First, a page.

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Multiple long-term conditions

From one to many

20 July 2018

Exploring people’s progression to multiple long-term conditions in an urban environment

In brief

Over 15 million people in the UK live with one long-term health condition and around three million have three or more. It is a complex and growing phenomenon which has a significant impact on people, their carers and communities. It also places huge pressure on our health and care systems. Our aim is to use this work as a starting point for a wider conversation around multiple long-term conditions, the implications for people and systems, and potential opportunities for intervention.

 

Executive summary

Over 15 million people in the UK live with one long-term health condition and around three million have three or more. By better understanding the diseases that people develop over time or people’s progression to multiple health conditions, we may begin to understand some of the complexity, underlying issues and impact on quality of life. And by focusing on the lives of people with multiple long-term conditions rather than a set of individual conditions, we begin to understand more about how we might be able to intervene early to prevent progression from one to many long-term conditions.

Key observations

This is not just a problem of old age

The common view of multiple long-term conditions is that it is just about older people. Whilst age is clearly a major factor, this narrative does not take into account where progression from single to multiple conditions begins, the role of risk factors, nor significant influences of ethnicity and gender and the complex interplay between them.

Whilst old age is a significant factor in predicting the likely prevalence of multiple long-term conditions, it is by no means the only factor. In Lambeth, around a third of people with multiple long-term conditions are diagnosed under the age of 65. People living in deprived areas are more likely to develop multiple long-term conditions on average 13 years earlier than people living in more affluent areas.

Our analysis also suggests that there may be a link between ethnicity and the risk of developing multiple long-term conditions. Our evidence has shown that members of the South Asian and black communities acquire them at a younger age than the white population.

A single disease focus may miss the combined impact on the person

Rather than managing many sets of individual symptoms, our analysis shows common patterns in people’s diagnosis of long-term conditions. Looking at the most frequent journeys to multiple health conditions can help us identify patterns of acquisition and how best to tackle these. For example, diabetes is the starting point for the majority of the most common journeys and chronic pain is a common feature in more than half of recorded journeys in Lambeth.

Our view is that multiple long-term conditions and the progression from one to many should be approached as a collective, specific and complex issue, requiring particular care, treatment and support.

I’ve got chronic pains. I was going to the pain clinic thinking that I would finally find a cure for it. No, they don’t have a cure for pain. I said to her, I said, ‘Well, what do I do?’ She said, ‘You just have to learn to manage it and use things to manage it.’

Jacqueline, 54

The importance of social context

Like many urban areas, Lambeth and Southwark’s dense environment, complex ethnic and social mix and high levels of income inequality provide important context to the health of residents.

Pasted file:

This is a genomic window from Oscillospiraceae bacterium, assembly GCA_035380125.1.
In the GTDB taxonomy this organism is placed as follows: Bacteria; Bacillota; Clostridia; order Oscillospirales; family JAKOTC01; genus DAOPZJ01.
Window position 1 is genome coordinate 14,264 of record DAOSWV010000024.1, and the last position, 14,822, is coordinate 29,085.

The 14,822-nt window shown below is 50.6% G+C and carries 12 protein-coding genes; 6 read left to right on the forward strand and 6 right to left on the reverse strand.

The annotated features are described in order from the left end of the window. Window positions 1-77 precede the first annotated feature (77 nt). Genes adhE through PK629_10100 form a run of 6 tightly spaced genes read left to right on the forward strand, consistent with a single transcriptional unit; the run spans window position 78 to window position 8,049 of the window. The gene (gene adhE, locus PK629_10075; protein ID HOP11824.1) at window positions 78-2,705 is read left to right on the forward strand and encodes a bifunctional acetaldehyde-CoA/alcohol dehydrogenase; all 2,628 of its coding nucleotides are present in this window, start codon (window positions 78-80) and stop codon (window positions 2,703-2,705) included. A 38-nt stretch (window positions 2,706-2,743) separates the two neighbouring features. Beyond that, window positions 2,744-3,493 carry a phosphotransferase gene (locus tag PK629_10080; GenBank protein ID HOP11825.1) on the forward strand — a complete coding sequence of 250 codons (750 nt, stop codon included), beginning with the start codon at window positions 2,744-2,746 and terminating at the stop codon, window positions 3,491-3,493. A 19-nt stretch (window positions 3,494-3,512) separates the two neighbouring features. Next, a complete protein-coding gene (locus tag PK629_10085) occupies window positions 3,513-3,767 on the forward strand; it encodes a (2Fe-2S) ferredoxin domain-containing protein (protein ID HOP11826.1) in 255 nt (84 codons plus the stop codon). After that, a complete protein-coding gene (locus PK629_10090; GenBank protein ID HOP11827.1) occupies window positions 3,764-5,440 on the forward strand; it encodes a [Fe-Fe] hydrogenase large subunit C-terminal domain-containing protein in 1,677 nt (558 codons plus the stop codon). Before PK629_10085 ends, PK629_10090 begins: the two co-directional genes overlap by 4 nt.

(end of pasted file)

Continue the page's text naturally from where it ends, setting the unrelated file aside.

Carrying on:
A close review of Lambeth data suggests that a person’s ethnicity may play a role as a driver of multiple long-term conditions. Both black and Asian ethnic groups are overrepresented in the total multiple long-term conditions patient group. The data indicate that, as well as developing multiple conditions on average 10 years earlier than white people, black people are doing so over a timespan that is 11.5 years shorter.

This suggests that black people are more likely to live longer with complex health conditions, disproportionately impacting their lives. Similarly, there are clear patterns of health inequalities linked to levels of deprivation in Lambeth. Data from people attending A&E in Lambeth show that people from the most deprived areas acquire multiple long-term conditions around five years earlier than those living in the least deprived areas by the time they’re 50.

Our data do not confirm whether ethnicity and deprivation are compounding factors that would predict even earlier diagnosis of initial or multiple long-term conditions. However, they provide a signal, down to neighbourhood level, that a person’s social context plays a role in their progression to multiple conditions.

Building on these insights

This research is just getting going and, by its nature, raises more questions than it gives answers. These questions may give helpful hints as to how we, and we hope others, can build on these insights, especially given the embryonic stage of research into multiple long-term conditions. We would like to work with others to explore some key points:

  • How do we reframe the issue of multiple long-term conditions as a challenge distinct from a collection of individual diseases and something that affects people of all ages?
  • How do we better understand progression to multiple long-term conditions by understanding the experience of individuals and utilising existing data?
  • How do we work with communities that are disproportionately affected to identify opportunities to act – to slow down progression and improve the quality of lives for people living with multiple long-term conditions?

 

In collaboration with

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